Ordinarily I can't stand true crime. My little sister is something of a fan and once gave me some Ann Rule paperbacks (I think that's the name) and while I read them (okay, so I will obsessively read anything that's around me) I didn't particularly enjoy them and they ended up giving me nightmares. I don't really understand the appeal. I couldn't tell you who the books were about--all serial killers and mass murderers end up sounding the same to me.
But now reading ICB my guess is all these subsequent true crime books are trying to replicate what Capote did forty years ago. Not really succeeding, but trying. I'm still not certain exactly what it is Capote has done, and my reading is of course colored and biased terribly by the manipulations and assumptions of the movie. Capote writes of people having tea and discussing the case with "a friend" and I wonder--is the "friend" TC himself? Or Harper Lee? Or who? Capote is studiously out of the picture throughout the entire book, so I don't know outside of the events depicted in the movie how much behind-the-scenes manipulations he was responsible for, if any.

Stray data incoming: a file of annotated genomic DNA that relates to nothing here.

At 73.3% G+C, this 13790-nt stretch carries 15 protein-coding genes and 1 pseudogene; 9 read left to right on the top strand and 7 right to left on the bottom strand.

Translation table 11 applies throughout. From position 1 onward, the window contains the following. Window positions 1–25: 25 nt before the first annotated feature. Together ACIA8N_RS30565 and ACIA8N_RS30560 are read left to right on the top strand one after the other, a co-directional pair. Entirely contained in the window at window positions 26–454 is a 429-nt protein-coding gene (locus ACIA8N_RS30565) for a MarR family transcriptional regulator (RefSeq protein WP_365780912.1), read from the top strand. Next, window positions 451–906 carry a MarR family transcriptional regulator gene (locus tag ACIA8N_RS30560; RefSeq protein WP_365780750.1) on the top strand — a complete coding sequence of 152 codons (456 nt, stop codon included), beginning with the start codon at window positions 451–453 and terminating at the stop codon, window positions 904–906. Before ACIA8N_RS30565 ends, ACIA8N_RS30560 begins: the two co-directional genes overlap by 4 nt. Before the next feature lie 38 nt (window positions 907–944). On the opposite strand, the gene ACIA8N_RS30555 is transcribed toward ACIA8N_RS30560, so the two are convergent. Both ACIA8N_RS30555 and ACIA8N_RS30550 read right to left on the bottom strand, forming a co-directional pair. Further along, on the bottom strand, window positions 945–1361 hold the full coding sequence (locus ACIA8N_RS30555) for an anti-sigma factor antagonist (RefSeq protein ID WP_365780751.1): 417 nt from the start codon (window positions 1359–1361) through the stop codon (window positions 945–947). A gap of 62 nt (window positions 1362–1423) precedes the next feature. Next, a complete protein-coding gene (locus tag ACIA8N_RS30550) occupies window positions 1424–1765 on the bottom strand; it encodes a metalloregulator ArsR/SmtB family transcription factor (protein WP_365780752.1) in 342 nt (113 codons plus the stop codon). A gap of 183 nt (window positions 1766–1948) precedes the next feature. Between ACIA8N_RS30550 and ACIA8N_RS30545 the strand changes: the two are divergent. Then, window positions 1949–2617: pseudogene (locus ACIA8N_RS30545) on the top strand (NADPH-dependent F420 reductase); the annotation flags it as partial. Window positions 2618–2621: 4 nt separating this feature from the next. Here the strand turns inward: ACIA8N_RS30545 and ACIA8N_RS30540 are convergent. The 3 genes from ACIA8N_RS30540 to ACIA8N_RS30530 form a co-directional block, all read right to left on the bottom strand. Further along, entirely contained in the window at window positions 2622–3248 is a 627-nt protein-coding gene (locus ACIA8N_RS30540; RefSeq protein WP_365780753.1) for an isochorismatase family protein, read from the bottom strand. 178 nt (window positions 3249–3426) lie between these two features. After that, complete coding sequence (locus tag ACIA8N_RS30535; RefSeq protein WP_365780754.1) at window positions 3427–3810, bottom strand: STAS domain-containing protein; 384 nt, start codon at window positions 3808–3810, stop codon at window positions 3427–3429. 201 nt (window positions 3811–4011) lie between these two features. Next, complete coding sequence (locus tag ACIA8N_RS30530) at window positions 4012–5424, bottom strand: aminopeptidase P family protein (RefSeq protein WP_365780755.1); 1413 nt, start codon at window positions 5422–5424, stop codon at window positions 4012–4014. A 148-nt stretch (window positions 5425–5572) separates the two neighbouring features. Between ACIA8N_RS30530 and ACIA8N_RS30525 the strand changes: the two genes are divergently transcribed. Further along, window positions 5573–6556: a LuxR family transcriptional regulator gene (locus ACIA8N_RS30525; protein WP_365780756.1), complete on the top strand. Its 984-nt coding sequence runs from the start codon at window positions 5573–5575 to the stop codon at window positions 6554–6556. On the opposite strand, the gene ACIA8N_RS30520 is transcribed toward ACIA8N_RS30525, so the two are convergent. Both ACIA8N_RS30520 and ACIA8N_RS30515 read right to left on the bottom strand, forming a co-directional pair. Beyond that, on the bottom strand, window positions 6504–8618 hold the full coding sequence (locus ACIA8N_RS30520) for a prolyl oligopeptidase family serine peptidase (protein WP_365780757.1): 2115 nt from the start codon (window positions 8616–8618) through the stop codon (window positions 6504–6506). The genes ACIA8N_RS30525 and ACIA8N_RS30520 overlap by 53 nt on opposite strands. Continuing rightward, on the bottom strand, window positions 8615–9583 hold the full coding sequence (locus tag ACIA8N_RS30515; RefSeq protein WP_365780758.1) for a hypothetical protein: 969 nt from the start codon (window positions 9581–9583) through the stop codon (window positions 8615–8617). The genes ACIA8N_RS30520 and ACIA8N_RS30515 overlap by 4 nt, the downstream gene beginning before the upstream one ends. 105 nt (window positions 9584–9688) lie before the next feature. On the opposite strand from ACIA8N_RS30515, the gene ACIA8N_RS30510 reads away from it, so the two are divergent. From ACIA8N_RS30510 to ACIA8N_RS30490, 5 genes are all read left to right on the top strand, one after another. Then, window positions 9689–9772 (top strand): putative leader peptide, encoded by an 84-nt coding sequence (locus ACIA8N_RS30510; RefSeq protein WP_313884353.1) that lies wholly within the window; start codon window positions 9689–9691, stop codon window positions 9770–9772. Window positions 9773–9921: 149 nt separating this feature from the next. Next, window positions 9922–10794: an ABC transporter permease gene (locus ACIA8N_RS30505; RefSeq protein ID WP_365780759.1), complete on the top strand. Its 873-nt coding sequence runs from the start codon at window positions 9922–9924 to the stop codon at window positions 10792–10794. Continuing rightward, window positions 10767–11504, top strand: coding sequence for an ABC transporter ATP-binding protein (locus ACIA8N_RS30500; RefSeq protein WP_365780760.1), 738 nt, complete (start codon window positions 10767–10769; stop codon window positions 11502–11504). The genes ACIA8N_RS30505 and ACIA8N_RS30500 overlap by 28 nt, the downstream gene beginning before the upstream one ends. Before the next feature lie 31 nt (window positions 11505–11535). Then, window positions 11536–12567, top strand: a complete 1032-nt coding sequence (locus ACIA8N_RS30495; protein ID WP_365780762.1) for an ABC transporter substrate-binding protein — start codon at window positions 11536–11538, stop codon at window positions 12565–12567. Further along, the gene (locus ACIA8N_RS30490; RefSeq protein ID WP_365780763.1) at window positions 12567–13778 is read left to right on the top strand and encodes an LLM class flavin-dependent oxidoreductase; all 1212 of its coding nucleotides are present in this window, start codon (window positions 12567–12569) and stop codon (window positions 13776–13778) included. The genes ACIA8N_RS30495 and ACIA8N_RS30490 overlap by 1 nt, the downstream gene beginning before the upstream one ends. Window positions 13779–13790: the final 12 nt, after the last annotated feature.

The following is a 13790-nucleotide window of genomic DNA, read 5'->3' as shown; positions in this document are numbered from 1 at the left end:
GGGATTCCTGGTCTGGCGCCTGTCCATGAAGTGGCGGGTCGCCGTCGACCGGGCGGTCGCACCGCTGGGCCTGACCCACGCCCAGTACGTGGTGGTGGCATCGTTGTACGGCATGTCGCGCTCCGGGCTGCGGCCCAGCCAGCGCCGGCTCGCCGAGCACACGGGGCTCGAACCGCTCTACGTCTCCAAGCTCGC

I'm not so interested in the case to really research it, either, although I just bought the Capote biography for the library and I will probably end up reading it. I will also buy some of TC's other books--ICB is the only one the library owns--since one of my staff said ICB is totally different from anything else he has written.
I'm sure this interest in TC will wane over time. But he's a good writer, which is probably the only reason why I stuck with ICB. True Crime, gak. There's enough evil in the world without dwelling on it.